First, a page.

lastFilteredI = filteredI
	filteredI = 0.996*(lastFilteredI+sampleI-lastSampleI)
    sqI = filteredI * filteredI
    sumI += sqI           
    sampleI_old = sampleI    
   
I_RATIO = ICAL * ((SUPPLYVOLTAGE/1000.0) / 1023.0)
Irms = I_RATIO * math.sqrt(sumI / NUMBER_OF_SAMPLES)
sumI = 0
rms[i] = round((Irms),2)
## print a new separation line
print(' ')
return Irms
## end of RMS calculation
##=========================================================================================================
	
	
# mcp3008 input
ct1_adc = 0
ct2_adc = 1
ct3_adc = 2
ct4_adc = 3


# Main program loop.
while True:
# Read all the ADC channel values in a list.

for i in range(number_of_ct):
    # The read_adc function will get the value of the specified channel (0-7).
    ct[i] = round(CalcIrms(values[i]),2)
# Print the ADC values.
#------------------------------------------------------------------------------------------------------
print('Raw | {0:>4} | {1:>4} |'.format(*values), end='')
print('AMP | {0:>4} | {1:>4} |'.format(*rms))
##----------------------------------------------------------------------------------------------------------------
##output to file for loggging
##filename  = datetime.datetime.now().strftime("%Y%m%d%H%M%S")
filename  = datetime.datetime.now().strftime("%Y%m%d")
f=open("current_%s.txt" % filename, "a+")
timestamp = datetime.datetime.now().strftime("%A, %d. %B %Y %H:%M:%S %f")
f.write(timestamp)
f.write(' {0:>4} | {1:>4}|'.format(*values)) 
f.write(' {0:>4} | {1:>4}|\n'.format(*rms)) 
f.close   
##----------------------------------------------------------------------------------------------------------------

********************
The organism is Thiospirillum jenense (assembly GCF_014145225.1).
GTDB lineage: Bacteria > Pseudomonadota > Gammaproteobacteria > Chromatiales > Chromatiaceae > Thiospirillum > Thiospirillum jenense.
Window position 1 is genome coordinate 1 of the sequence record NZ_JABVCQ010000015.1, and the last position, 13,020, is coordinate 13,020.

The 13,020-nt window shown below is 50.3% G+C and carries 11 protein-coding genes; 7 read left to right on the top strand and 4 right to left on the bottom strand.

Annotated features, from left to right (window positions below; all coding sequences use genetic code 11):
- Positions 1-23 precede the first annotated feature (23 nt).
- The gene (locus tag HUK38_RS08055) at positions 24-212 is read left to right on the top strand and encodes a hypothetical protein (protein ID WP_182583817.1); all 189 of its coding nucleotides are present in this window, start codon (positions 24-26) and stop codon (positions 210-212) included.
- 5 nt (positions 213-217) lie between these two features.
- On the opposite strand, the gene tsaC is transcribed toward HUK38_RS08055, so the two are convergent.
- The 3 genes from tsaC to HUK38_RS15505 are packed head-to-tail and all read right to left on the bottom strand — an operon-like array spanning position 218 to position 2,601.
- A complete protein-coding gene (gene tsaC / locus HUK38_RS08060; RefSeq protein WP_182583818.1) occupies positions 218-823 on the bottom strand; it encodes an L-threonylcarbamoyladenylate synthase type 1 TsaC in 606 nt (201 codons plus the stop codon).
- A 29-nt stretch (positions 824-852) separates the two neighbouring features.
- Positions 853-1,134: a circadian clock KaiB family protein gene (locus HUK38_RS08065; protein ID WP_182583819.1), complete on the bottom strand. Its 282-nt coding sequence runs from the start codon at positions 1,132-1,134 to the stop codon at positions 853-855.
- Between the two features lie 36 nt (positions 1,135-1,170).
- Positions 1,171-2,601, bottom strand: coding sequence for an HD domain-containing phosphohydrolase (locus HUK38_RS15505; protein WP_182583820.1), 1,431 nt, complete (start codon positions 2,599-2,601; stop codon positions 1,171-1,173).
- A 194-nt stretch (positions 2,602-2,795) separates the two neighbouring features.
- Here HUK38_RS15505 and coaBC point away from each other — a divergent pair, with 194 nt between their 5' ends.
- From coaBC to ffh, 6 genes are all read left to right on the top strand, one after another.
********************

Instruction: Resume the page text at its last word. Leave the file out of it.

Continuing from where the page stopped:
time.sleep(5)

Formatted code for readability. BT - Moderator

1 Like
(Paul) #8

Thanks @Bm2016 for sharing that.

I have some mcp3208’s somewhere that I’d like to try one day. I couldn’t see a sample frequency published for 3.3v, only for 2.7v(75KHz) and 5v(200KHz). I was wary of running them at 5v as the increased burden values increase the phase error, but looking at the spec sheet they seem to have a separate Vref so it is possible to use 5v to get the sampling frequency whilst using a lower Vref (3.3v or even less) to avoid swings in the CT phase error. That of course isn’t an issue for you if you are just measuring current, not real power.

1 Like
(Maxell) #9

Hi, Paul

I would like to clarify my python code a little bit more, in particular the parameter section

ref_voltage = 5000 ## 3300=3.3v 5000=5.0v
ref_ical = 30

the ref_voltage is the voltage supplied to MCP3008 pin15, multiplied by 1000
ref_ical would be the rating of the clamp sensor, in my case, it would be 30, because i have the the SCT-013-30, 30amp current sensor,

the MCP3208 is the higher resolution version of MCP3008, i think both of them will work